May 6, 2014

The Value of Disconnection.

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The internet is changing our lives and our minds, that much we know.

But just how and how much remains to be seen. Being so uber-connected all the time with so many forms of social media is, obviously, a relatively new phenomenon, in the whole scheme of things. I think it’s important that we all become more mindful of how we are using technology—and how we are letting it use us.

I recently went offline for a long weekend, as I was leading a yoga retreat across the lake, my first with my old friend Melissa who recently got certified, but my tenth or so retreat in all.

It went great. The group dynamic was ideal—eight expat women in various stages of their 20s and 30s—and everything seemed to flow more or less smoothly. We practiced a lot of yoga and mindfulness, made new friends, ate yummy food and did a lot of walking/hiking. Although there was free wifi at the hotel, I am proud to say I did not ask for the password or connect.

Instead, I talked to people. Face to face. I did yoga. I meditated. I read. I wrote. I did a Tarot reading. It was lovely to disconnect from the internet and reconnect with myself, nature and those around me. After just three days, I feel refreshed, inspired and renewed in my devotion to my daily life practices: writing, reading, parenting, yoga-ing, loving and teaching.

It’s not that yoga slash mindfulness and technology must be mutually exclusive, although I think there is a great value to consciously disconnecting for a day or three, or longer. Often, it can be difficult to maintain a balanced relationship with technology and our “devices.” Still, Facebook can be used mindfully. Email can be checked mindfully. Sometimes.

But they can also be used mindlessly, and I find that it’s a slippery slope to the useless habit of logging on to Facebook way too frequently. It’s the new TV, as we discussed at the retreat. The new reality TV show, starring you and everybody you know. The constant stream of updates, events, photos, links, articles—ideas—is overwhelming.

The natural world—flowers, trees, the breeze, waterfalls, lakes, rivers, the sea, the sky for Pete’s sake—is beautiful and so healing to spend time in, far from electrical outlets and the need to constantly share every thought that passes through our mind via social media.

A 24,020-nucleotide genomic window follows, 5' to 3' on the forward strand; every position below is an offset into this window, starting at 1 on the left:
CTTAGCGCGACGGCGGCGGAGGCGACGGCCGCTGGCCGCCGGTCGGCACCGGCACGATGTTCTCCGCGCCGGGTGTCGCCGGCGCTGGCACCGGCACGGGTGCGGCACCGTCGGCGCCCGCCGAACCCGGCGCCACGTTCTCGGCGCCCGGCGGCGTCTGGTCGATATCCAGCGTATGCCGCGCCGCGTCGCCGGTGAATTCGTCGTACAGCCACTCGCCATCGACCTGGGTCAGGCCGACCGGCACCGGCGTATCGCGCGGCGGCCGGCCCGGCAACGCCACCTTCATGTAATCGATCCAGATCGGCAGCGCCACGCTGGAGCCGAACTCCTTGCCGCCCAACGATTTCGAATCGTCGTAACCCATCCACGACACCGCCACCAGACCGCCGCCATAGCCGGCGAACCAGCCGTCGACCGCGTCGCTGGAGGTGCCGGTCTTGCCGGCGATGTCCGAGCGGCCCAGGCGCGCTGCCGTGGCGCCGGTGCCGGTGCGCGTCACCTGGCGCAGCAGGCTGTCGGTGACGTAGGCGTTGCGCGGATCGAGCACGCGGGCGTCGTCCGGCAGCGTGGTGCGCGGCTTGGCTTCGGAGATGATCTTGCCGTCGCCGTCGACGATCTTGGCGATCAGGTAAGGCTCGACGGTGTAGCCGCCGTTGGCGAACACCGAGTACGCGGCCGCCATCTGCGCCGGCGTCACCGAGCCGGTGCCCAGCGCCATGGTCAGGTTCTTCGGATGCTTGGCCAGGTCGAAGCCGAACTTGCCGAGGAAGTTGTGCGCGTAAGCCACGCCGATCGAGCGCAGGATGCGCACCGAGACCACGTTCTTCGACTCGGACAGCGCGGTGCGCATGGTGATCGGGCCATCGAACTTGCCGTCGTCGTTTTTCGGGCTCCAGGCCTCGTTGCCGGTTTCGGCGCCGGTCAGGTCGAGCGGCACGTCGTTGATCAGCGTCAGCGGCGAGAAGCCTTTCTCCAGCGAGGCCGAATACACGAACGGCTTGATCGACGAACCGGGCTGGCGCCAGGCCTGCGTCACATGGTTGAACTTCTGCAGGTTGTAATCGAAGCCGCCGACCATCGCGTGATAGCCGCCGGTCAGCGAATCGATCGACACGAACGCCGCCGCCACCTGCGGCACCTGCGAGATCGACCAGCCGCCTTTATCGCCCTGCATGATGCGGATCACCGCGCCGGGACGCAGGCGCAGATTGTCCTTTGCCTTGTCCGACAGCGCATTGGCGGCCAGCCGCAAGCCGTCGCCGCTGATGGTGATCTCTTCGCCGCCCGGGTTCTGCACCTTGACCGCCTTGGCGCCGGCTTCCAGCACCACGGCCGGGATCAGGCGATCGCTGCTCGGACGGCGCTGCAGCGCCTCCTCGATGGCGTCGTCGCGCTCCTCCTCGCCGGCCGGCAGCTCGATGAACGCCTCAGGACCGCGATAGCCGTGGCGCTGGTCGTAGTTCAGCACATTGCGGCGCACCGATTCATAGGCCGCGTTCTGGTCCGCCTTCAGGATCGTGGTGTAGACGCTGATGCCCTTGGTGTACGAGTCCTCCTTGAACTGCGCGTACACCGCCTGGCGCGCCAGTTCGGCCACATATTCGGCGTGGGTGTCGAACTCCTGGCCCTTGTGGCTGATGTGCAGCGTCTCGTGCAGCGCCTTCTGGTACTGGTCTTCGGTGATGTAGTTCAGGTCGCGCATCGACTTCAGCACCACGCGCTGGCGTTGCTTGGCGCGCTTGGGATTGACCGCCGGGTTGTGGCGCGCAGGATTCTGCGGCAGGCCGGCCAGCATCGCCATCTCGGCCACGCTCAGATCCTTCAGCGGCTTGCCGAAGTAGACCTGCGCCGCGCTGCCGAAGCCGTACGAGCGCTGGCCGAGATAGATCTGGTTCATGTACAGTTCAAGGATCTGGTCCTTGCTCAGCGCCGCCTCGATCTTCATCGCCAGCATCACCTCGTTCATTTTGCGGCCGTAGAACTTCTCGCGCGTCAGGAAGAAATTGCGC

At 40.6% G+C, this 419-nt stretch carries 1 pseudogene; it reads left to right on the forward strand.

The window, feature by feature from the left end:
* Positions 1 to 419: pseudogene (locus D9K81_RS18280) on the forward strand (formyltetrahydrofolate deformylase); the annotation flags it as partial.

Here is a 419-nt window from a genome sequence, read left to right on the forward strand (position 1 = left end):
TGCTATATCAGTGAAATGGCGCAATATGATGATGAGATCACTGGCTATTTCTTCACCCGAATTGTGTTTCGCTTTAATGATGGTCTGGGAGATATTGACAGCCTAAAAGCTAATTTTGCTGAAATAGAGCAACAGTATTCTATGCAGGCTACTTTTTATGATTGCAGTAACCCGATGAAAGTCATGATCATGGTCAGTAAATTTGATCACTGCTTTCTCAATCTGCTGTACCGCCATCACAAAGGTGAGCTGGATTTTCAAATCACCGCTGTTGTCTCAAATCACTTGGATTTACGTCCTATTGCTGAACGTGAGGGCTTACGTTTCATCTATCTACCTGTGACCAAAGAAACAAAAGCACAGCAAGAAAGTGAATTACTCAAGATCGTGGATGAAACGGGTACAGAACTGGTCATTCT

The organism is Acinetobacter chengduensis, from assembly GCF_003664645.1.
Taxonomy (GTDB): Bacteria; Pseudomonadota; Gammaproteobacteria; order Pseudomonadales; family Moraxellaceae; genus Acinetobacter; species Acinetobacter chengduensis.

Disconnecting is valuable, and reconnecting is also valuable.

It’s nice to be able to create a community of diverse yet like-minded thinkers. This weekend made me re-realize the importance of sangha (spiritual community). It’s something I’m lacking a bit at the moment, although I have many dear friends, most of them are far away living in the States and I don’t get to see them as often as I’d like.

I do have friends here in my current community, but my main focus right now is on my little family, my husband and daughter, and I’m not nearly as social as I used to be. I’ve become quite a homebody, actually! But this is starting to shift as my daughter recently weaned from breastfeeding, and I am simultaneously feeling the pull to start teaching more yoga again and devoting a bit more energy to my friendships and social life.

Even though it’s full of people whom I’ve never and likely will never meet in person, elephant journal is a sangha, a big one, and one that I’d bowed out of for the past few months. It was good and important for me to disconnect, for a while. It gave me perspective. Allowed me to rest and read more and write things not meant to be published, and publish things, elsewhere and way less often. But now I’m back, and it feels good and right.

We’re all interconnected, after all. Isolation is an illusion. Still, it’s good to reconnect.


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Editor: Rachel Nussbaum

Photo: Pixoto

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